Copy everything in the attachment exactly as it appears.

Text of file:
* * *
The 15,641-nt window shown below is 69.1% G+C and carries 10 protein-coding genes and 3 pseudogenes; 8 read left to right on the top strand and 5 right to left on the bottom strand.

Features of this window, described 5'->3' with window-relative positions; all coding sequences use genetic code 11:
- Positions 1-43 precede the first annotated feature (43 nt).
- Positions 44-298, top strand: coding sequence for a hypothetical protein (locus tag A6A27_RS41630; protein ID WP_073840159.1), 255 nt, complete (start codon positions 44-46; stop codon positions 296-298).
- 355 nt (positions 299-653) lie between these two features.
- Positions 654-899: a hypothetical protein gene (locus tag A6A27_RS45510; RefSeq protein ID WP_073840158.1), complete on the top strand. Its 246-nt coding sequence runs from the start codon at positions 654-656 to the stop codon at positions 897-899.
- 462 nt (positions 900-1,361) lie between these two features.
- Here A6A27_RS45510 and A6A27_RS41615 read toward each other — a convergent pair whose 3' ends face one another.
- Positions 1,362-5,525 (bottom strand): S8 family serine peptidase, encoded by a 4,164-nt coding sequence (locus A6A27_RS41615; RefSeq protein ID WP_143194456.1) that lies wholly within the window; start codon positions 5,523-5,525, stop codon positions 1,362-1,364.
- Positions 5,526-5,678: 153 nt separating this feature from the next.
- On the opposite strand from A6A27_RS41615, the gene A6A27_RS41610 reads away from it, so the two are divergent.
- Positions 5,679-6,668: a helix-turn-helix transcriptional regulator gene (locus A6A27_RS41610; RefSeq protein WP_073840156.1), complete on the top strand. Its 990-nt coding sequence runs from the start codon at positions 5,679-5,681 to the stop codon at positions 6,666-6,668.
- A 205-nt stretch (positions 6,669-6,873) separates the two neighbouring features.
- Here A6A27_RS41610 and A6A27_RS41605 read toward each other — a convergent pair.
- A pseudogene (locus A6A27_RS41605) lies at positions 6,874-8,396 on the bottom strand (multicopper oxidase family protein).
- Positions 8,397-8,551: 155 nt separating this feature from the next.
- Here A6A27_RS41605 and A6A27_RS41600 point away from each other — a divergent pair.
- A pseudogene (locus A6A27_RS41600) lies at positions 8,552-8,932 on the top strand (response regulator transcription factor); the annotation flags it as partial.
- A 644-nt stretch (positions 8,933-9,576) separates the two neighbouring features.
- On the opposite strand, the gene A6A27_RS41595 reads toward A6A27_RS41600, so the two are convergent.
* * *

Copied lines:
The 15,641-nt window shown below is 69.1% G+C and carries 10 protein-coding genes and 3 pseudogenes; 8 read left to right on the top strand and 5 right to left on the bottom strand.

Features of this window, described 5'->3' with window-relative positions; all coding sequences use genetic code 11:
- Positions 1-43 precede the first annotated feature (43 nt).
- Positions 44-298, top strand: coding sequence for a hypothetical protein (locus tag A6A27_RS41630; protein ID WP_073840159.1), 255 nt, complete (start codon positions 44-46; stop codon positions 296-298).
- 355 nt (positions 299-653) lie between these two features.
- Positions 654-899: a hypothetical protein gene (locus tag A6A27_RS45510; RefSeq protein ID WP_073840158.1), complete on the top strand. Its 246-nt coding sequence runs from the start codon at positions 654-656 to the stop codon at positions 897-899.
- 462 nt (positions 900-1,361) lie between these two features.
- Here A6A27_RS45510 and A6A27_RS41615 read toward each other — a convergent pair whose 3' ends face one another.
- Positions 1,362-5,525 (bottom strand): S8 family serine peptidase, encoded by a 4,164-nt coding sequence (locus A6A27_RS41615; RefSeq protein ID WP_143194456.1) that lies wholly within the window; start codon positions 5,523-5,525, stop codon positions 1,362-1,364.
- Positions 5,526-5,678: 153 nt separating this feature from the next.
- On the opposite strand from A6A27_RS41615, the gene A6A27_RS41610 reads away from it, so the two are divergent.
- Positions 5,679-6,668: a helix-turn-helix transcriptional regulator gene (locus A6A27_RS41610; RefSeq protein WP_073840156.1), complete on the top strand. Its 990-nt coding sequence runs from the start codon at positions 5,679-5,681 to the stop codon at positions 6,666-6,668.
- A 205-nt stretch (positions 6,669-6,873) separates the two neighbouring features.
- Here A6A27_RS41610 and A6A27_RS41605 read toward each other — a convergent pair.
- A pseudogene (locus A6A27_RS41605) lies at positions 6,874-8,396 on the bottom strand (multicopper oxidase family protein).
- Positions 8,397-8,551: 155 nt separating this feature from the next.
- Here A6A27_RS41605 and A6A27_RS41600 point away from each other — a divergent pair.
- A pseudogene (locus A6A27_RS41600) lies at positions 8,552-8,932 on the top strand (response regulator transcription factor); the annotation flags it as partial.
- A 644-nt stretch (positions 8,933-9,576) separates the two neighbouring features.
- On the opposite strand, the gene A6A27_RS41595 reads toward A6A27_RS41600, so the two are convergent.